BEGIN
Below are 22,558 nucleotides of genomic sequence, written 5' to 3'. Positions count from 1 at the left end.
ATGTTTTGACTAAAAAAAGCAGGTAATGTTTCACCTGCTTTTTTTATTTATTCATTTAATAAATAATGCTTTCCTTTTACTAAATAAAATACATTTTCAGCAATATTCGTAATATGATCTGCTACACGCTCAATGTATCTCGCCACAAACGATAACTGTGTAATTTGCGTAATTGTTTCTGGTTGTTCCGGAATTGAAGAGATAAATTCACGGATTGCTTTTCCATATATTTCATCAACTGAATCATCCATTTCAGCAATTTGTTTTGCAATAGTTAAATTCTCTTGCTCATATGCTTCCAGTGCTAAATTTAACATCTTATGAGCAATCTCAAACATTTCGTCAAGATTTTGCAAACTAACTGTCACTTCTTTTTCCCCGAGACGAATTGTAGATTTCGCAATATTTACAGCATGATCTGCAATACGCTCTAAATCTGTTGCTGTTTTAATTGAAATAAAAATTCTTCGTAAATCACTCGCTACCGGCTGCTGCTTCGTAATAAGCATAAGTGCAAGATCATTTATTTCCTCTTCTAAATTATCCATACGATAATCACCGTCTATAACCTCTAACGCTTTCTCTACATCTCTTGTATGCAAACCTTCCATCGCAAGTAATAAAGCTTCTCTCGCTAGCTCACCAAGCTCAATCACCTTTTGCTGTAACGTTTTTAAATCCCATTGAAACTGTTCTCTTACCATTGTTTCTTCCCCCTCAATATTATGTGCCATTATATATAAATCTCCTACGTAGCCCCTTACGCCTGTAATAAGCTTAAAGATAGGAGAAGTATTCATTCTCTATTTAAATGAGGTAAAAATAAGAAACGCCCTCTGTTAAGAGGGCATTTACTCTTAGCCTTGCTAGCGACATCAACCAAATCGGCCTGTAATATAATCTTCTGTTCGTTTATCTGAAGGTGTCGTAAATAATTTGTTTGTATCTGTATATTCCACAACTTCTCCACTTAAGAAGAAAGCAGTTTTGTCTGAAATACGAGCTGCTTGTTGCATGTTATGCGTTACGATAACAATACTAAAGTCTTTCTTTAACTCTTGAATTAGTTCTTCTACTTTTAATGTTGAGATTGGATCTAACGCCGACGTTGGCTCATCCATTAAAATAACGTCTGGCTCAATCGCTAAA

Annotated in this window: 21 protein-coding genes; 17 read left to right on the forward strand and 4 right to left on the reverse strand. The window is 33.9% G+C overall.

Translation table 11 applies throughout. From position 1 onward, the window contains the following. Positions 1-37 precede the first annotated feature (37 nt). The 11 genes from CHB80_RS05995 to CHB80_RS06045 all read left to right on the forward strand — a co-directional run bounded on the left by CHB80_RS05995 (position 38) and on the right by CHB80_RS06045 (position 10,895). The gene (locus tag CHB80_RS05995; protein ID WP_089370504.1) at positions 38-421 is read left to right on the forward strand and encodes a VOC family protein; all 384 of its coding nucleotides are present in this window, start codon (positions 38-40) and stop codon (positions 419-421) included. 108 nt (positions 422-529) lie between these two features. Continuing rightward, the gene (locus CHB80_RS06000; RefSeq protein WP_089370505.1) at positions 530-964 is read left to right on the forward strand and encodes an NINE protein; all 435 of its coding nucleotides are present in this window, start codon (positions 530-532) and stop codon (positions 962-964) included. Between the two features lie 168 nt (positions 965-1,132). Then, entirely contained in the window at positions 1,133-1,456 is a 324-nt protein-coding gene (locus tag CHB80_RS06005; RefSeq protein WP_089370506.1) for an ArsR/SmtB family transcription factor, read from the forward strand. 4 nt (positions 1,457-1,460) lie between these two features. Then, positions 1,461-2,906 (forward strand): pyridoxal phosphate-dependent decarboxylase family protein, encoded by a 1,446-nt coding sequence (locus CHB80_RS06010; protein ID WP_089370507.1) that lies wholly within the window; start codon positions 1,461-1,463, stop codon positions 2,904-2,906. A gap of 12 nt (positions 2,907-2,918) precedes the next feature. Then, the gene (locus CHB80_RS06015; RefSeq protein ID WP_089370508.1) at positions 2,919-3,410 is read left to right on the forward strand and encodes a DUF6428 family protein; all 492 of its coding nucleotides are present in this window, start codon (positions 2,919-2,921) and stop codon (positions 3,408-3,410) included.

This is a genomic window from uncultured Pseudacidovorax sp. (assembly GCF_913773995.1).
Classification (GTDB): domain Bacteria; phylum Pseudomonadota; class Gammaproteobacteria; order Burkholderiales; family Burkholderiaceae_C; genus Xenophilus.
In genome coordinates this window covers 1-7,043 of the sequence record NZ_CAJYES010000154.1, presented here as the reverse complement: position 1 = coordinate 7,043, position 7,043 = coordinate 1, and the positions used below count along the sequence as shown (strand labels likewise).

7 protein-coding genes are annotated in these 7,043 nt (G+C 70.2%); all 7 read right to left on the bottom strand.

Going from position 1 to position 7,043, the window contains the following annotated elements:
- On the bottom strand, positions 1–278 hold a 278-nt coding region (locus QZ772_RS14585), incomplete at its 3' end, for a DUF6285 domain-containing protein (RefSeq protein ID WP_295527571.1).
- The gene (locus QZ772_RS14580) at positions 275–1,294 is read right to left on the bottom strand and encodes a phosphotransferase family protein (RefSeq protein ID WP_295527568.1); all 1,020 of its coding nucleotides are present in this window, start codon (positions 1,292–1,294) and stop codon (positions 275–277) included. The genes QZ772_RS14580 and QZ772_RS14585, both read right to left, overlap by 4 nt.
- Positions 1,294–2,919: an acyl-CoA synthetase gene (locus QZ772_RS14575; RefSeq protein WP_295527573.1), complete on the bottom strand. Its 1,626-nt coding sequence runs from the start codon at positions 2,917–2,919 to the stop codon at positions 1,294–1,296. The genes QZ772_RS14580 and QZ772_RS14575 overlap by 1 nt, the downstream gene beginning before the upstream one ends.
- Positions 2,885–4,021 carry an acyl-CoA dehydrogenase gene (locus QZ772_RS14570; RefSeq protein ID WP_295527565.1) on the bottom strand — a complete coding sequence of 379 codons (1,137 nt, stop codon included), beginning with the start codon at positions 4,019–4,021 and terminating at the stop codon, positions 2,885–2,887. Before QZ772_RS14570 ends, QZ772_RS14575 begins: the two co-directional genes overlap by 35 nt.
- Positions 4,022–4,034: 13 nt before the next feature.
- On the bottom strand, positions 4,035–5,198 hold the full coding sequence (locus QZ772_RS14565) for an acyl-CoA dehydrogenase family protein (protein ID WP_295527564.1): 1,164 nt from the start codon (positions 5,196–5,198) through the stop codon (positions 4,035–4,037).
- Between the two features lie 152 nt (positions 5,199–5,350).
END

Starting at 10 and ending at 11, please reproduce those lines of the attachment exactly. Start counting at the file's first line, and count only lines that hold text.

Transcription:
- On the bottom strand, positions 1–278 hold a 278-nt coding region (locus QZ772_RS14585), incomplete at its 3' end, for a DUF6285 domain-containing protein (RefSeq protein ID WP_295527571.1).
- The gene (locus QZ772_RS14580) at positions 275–1,294 is read right to left on the bottom strand and encodes a phosphotransferase family protein (RefSeq protein ID WP_295527568.1); all 1,020 of its coding nucleotides are present in this window, start codon (positions 1,292–1,294) and stop codon (positions 275–277) included. The genes QZ772_RS14580 and QZ772_RS14585, both read right to left, overlap by 4 nt.